The other problem for Martin is he’s clearly a great choice. Jonas Nay play him a little close to the vest even before he’s drafted. He thinks before responding, and he doesn’t give away what he’s thinking on his face. When his aunt brings up Reagan, he casually dodges, even though he has a blast playing up ideological rhetoric at work.

Everything falls into place fairly easily, but this is all table-setting anyway. The only problem is Martin doesn’t play piano, so one of Lenora’s comrades breaks his fingers. He resists the mission altogether, but Lenora’s men prepared for that, starting the meeting with a strong cup of tea to knock him out. And Martin’s mom needs a kidney transplant requiring special Western pharmaceuticals, so Lenora uses her transplant as leverage to keep Martin jumping on command. It’s all very tidy, and when it isn’t, like when Martin wakes up in a house in Bonn and runs away from his handlers, it’s unbelievable. But then there are the little payoffs that make it go down smoothly, like the knockout tea helping Martin clean up a later mess when someone overhears him calling Annett in East Germany, which we buy because Deutschland 83 makes it so clear that she’s pretty much all he cares about. And the first thing General Edel says after his new aide Moritz shows up is that he would have liked to have heard him play piano if not for the cast on his hand. The premiere doesn’t have a lot of time to do much more than the single photography mission, but that’s because it doesn’t rush the set-up. Now we’ll see if it’s typically this simple or if it can get a little knottier with more time.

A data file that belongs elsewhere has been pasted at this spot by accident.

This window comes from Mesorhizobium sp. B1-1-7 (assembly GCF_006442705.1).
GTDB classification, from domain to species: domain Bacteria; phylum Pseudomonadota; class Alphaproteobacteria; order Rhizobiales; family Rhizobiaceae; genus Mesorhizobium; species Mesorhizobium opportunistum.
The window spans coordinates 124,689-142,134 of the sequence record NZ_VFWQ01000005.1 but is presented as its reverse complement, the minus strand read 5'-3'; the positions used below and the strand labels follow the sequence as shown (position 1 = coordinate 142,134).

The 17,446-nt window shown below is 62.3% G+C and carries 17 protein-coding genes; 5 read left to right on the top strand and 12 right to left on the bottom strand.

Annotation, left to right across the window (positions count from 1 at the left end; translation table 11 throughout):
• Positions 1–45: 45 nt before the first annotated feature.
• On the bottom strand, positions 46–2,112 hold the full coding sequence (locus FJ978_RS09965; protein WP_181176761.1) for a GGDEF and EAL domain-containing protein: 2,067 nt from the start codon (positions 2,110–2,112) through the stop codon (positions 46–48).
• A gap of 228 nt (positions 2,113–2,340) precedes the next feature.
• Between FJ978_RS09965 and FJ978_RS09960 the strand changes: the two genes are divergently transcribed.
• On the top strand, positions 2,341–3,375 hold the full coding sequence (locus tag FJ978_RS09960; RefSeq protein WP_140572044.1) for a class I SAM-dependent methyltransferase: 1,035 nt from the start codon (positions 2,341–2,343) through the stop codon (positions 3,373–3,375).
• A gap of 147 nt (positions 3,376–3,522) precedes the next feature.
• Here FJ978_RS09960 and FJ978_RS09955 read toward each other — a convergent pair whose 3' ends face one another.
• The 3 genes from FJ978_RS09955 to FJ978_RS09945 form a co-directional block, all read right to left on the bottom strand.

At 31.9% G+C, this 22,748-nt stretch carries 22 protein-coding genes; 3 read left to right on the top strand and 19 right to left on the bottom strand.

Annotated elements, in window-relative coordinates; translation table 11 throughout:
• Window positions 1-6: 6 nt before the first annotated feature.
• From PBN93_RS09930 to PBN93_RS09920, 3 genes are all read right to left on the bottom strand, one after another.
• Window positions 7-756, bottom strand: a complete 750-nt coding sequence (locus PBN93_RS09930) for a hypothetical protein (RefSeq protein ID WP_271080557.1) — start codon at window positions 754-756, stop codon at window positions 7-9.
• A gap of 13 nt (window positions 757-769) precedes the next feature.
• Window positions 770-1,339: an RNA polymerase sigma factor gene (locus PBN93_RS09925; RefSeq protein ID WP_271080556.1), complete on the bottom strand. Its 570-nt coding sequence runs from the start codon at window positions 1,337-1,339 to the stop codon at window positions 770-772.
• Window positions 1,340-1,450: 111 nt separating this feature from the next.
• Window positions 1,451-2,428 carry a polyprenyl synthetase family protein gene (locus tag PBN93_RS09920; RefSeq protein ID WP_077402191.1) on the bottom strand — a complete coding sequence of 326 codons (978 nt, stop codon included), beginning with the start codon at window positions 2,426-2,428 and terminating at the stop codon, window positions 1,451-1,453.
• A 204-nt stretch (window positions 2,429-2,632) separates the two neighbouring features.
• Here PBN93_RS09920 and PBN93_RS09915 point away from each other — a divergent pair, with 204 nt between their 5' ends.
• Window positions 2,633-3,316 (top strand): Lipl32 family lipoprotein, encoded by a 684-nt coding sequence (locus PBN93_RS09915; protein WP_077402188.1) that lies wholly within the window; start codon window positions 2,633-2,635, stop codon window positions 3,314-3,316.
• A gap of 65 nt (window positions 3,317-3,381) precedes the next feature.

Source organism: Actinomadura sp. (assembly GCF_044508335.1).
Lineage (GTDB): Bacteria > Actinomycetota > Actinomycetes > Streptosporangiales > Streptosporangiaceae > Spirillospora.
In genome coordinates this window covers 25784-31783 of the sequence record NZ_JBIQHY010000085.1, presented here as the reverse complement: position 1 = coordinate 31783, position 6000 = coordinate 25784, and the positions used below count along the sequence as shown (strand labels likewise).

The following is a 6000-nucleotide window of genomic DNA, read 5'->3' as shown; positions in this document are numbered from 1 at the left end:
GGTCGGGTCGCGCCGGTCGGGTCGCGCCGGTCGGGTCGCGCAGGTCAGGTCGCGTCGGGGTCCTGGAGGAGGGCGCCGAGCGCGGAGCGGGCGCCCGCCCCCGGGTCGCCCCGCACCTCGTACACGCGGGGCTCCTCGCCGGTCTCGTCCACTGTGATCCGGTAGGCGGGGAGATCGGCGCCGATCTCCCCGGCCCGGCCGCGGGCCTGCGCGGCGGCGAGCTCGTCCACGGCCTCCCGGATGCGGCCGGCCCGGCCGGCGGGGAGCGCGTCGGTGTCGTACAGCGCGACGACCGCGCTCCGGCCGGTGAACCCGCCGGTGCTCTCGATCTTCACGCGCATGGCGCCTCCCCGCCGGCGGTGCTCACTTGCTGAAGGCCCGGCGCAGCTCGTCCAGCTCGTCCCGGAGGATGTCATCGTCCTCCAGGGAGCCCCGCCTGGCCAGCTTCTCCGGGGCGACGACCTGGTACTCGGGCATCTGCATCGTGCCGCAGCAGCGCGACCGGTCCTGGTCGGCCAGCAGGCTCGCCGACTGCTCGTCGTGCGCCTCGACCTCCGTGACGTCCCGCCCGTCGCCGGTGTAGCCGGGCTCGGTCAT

Deutschland 83 is understandably compared to The Americans, but there’s a difference between a young man’s spy story and a married couple’s. Martin is only now starting to figure out his life. His story is one of discovery, hence the bright, colorful, dazed trip through the West German supermarket. His girlfriend is the most important person in his life, and his soundtrack is top-of-the-charts pop that’s talking directly to him. Eurythmics’ “Sweet Dreams (Are Made Of This)” is playing at the supermarket, where he’s hiding out from his handlers. “Some of them want to use you,” croons Annie Lennox once he catches his breath. “That song is playing everywhere,” says Martin’s quasi-friend the second time “99 Luftballons” plays in the episode. Where a montage in Tinker Tailor Soldier Spy is a product of age (memory) shot with resignation, on Deutschland 83 it’s about introduction. It’s new and exciting, the weeks fly by, and it looks like a cooking scene on Please Like Me. Martin’s in the same pawn-like position as The Americans, but he isn’t overcome with futility. Nothing is irreparable yet, including Germany. When Martin tries on an identity, it’s not a metaphor for the masks people wear in relationships. It’s immersion in the life of his West German counterpart. It’s almost closer to Lindsay Weir summering with the Deadheads than Phillip Jennings marrying some poor woman under a false identity.